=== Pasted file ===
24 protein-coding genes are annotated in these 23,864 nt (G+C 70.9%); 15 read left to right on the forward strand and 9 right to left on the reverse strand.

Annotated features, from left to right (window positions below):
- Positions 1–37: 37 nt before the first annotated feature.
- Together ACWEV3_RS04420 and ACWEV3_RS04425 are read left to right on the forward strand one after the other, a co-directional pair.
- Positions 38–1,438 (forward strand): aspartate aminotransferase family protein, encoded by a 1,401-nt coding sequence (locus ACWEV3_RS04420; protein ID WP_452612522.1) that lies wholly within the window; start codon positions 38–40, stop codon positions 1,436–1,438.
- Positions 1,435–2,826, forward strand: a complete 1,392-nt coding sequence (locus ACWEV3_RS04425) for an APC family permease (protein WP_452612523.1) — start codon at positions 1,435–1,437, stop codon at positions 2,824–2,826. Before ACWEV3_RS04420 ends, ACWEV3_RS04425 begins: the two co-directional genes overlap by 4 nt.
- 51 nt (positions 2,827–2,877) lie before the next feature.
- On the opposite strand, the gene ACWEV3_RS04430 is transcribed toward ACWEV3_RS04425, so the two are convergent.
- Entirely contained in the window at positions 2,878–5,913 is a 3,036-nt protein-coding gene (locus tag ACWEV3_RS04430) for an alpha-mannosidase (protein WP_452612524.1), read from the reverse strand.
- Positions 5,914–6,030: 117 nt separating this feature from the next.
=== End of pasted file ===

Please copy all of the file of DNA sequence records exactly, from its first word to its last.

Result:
24 protein-coding genes are annotated in these 23,864 nt (G+C 70.9%); 15 read left to right on the forward strand and 9 right to left on the reverse strand.

Annotated features, from left to right (window positions below):
- Positions 1–37: 37 nt before the first annotated feature.
- Together ACWEV3_RS04420 and ACWEV3_RS04425 are read left to right on the forward strand one after the other, a co-directional pair.
- Positions 38–1,438 (forward strand): aspartate aminotransferase family protein, encoded by a 1,401-nt coding sequence (locus ACWEV3_RS04420; protein ID WP_452612522.1) that lies wholly within the window; start codon positions 38–40, stop codon positions 1,436–1,438.
- Positions 1,435–2,826, forward strand: a complete 1,392-nt coding sequence (locus ACWEV3_RS04425) for an APC family permease (protein WP_452612523.1) — start codon at positions 1,435–1,437, stop codon at positions 2,824–2,826. Before ACWEV3_RS04420 ends, ACWEV3_RS04425 begins: the two co-directional genes overlap by 4 nt.
- 51 nt (positions 2,827–2,877) lie before the next feature.
- On the opposite strand, the gene ACWEV3_RS04430 is transcribed toward ACWEV3_RS04425, so the two are convergent.
- Entirely contained in the window at positions 2,878–5,913 is a 3,036-nt protein-coding gene (locus tag ACWEV3_RS04430) for an alpha-mannosidase (protein WP_452612524.1), read from the reverse strand.
- Positions 5,914–6,030: 117 nt separating this feature from the next.